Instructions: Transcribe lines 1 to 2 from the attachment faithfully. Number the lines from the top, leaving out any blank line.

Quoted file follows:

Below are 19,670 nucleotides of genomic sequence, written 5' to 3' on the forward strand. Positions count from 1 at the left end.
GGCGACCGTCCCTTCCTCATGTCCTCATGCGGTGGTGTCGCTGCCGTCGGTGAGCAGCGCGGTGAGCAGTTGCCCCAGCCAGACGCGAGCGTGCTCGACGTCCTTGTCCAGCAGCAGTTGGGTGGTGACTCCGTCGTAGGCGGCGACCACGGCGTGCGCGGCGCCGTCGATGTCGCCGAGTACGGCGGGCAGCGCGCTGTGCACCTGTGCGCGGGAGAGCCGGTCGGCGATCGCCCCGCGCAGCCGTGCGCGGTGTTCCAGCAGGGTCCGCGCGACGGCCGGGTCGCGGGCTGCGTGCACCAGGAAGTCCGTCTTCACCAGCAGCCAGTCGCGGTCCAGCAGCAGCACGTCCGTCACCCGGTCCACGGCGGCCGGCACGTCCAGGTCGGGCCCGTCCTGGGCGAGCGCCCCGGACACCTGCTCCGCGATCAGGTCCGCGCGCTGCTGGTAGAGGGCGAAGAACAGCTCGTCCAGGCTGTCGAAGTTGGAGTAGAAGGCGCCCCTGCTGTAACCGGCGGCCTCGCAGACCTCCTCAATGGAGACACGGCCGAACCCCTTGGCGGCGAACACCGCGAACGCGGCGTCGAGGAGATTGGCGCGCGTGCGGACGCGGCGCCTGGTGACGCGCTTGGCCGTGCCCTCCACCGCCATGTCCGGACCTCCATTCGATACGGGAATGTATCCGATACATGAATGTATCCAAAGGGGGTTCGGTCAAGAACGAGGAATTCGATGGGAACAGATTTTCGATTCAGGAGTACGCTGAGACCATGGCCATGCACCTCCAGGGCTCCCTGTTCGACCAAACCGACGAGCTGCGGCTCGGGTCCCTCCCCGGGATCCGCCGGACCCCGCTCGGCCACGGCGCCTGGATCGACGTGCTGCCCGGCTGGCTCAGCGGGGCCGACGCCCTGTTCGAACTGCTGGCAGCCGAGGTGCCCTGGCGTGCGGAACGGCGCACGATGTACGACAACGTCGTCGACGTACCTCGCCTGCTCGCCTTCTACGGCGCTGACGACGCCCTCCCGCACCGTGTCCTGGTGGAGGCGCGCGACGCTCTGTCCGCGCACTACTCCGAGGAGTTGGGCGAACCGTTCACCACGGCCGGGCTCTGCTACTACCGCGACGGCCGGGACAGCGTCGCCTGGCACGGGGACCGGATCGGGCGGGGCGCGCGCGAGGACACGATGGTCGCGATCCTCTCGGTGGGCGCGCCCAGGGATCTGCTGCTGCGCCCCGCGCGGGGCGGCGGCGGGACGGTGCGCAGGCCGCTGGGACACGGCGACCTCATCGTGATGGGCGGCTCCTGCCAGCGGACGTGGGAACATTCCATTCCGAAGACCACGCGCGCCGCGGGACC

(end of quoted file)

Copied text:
Below are 19,670 nucleotides of genomic sequence, written 5' to 3' on the forward strand. Positions count from 1 at the left end.
GGCGACCGTCCCTTCCTCATGTCCTCATGCGGTGGTGTCGCTGCCGTCGGTGAGCAGCGCGGTGAGCAGTTGCCCCAGCCAGACGCGAGCGTGCTCGACGTCCTTGTCCAGCAGCAGTTGGGTGGTGACTCCGTCGTAGGCGGCGACCACGGCGTGCGCGGCGCCGTCGATGTCGCCGAGTACGGCGGGCAGCGCGCTGTGCACCTGTGCGCGGGAGAGCCGGTCGGCGATCGCCCCGCGCAGCCGTGCGCGGTGTTCCAGCAGGGTCCGCGCGACGGCCGGGTCGCGGGCTGCGTGCACCAGGAAGTCCGTCTTCACCAGCAGCCAGTCGCGGTCCAGCAGCAGCACGTCCGTCACCCGGTCCACGGCGGCCGGCACGTCCAGGTCGGGCCCGTCCTGGGCGAGCGCCCCGGACACCTGCTCCGCGATCAGGTCCGCGCGCTGCTGGTAGAGGGCGAAGAACAGCTCGTCCAGGCTGTCGAAGTTGGAGTAGAAGGCGCCCCTGCTGTAACCGGCGGCCTCGCAGACCTCCTCAATGGAGACACGGCCGAACCCCTTGGCGGCGAACACCGCGAACGCGGCGTCGAGGAGATTGGCGCGCGTGCGGACGCGGCGCCTGGTGACGCGCTTGGCCGTGCCCTCCACCGCCATGTCCGGACCTCCATTCGATACGGGAATGTATCCGATACATGAATGTATCCAAAGGGGGTTCGGTCAAGAACGAGGAATTCGATGGGAACAGATTTTCGATTCAGGAGTACGCTGAGACCATGGCCATGCACCTCCAGGGCTCCCTGTTCGACCAAACCGACGAGCTGCGGCTCGGGTCCCTCCCCGGGATCCGCCGGACCCCGCTCGGCCACGGCGCCTGGATCGACGTGCTGCCCGGCTGGCTCAGCGGGGCCGACGCCCTGTTCGAACTGCTGGCAGCCGAGGTGCCCTGGCGTGCGGAACGGCGCACGATGTACGACAACGTCGTCGACGTACCTCGCCTGCTCGCCTTCTACGGCGCTGACGACGCCCTCCCGCACCGTGTCCTGGTGGAGGCGCGCGACGCTCTGTCCGCGCACTACTCCGAGGAGTTGGGCGAACCGTTCACCACGGCCGGGCTCTGCTACTACCGCGACGGCCGGGACAGCGTCGCCTGGCACGGGGACCGGATCGGGCGGGGCGCGCGCGAGGACACGATGGTCGCGATCCTCTCGGTGGGCGCGCCCAGGGATCTGCTGCTGCGCCCCGCGCGGGGCGGCGGCGGGACGGTGCGCAGGCCGCTGGGACACGGCGACCTCATCGTGATGGGCGGCTCCTGCCAGCGGACGTGGGAACATTCCATTCCGAAGACCACGCGCGCCGCGGGACC